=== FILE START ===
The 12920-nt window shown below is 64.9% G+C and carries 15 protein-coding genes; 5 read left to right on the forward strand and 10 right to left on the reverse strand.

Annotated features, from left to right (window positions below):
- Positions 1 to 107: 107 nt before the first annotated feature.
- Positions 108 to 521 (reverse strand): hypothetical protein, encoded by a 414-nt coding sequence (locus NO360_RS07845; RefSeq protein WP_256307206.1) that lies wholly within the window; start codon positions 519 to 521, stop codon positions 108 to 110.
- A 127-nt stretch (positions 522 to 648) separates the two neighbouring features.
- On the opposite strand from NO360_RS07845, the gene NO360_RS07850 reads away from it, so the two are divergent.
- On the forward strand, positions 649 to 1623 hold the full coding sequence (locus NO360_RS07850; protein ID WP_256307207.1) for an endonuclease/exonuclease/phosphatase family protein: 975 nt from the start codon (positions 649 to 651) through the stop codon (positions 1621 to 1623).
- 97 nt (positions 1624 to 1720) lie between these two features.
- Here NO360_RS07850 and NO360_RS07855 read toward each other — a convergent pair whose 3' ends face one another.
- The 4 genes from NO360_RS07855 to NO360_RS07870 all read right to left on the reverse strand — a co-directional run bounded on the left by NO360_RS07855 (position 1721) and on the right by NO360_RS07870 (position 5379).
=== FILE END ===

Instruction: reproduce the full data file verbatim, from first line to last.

The 12920-nt window shown below is 64.9% G+C and carries 15 protein-coding genes; 5 read left to right on the forward strand and 10 right to left on the reverse strand.

Annotated features, from left to right (window positions below):
- Positions 1 to 107: 107 nt before the first annotated feature.
- Positions 108 to 521 (reverse strand): hypothetical protein, encoded by a 414-nt coding sequence (locus NO360_RS07845; RefSeq protein WP_256307206.1) that lies wholly within the window; start codon positions 519 to 521, stop codon positions 108 to 110.
- A 127-nt stretch (positions 522 to 648) separates the two neighbouring features.
- On the opposite strand from NO360_RS07845, the gene NO360_RS07850 reads away from it, so the two are divergent.
- On the forward strand, positions 649 to 1623 hold the full coding sequence (locus NO360_RS07850; protein ID WP_256307207.1) for an endonuclease/exonuclease/phosphatase family protein: 975 nt from the start codon (positions 649 to 651) through the stop codon (positions 1621 to 1623).
- 97 nt (positions 1624 to 1720) lie between these two features.
- Here NO360_RS07850 and NO360_RS07855 read toward each other — a convergent pair whose 3' ends face one another.
- The 4 genes from NO360_RS07855 to NO360_RS07870 all read right to left on the reverse strand — a co-directional run bounded on the left by NO360_RS07855 (position 1721) and on the right by NO360_RS07870 (position 5379).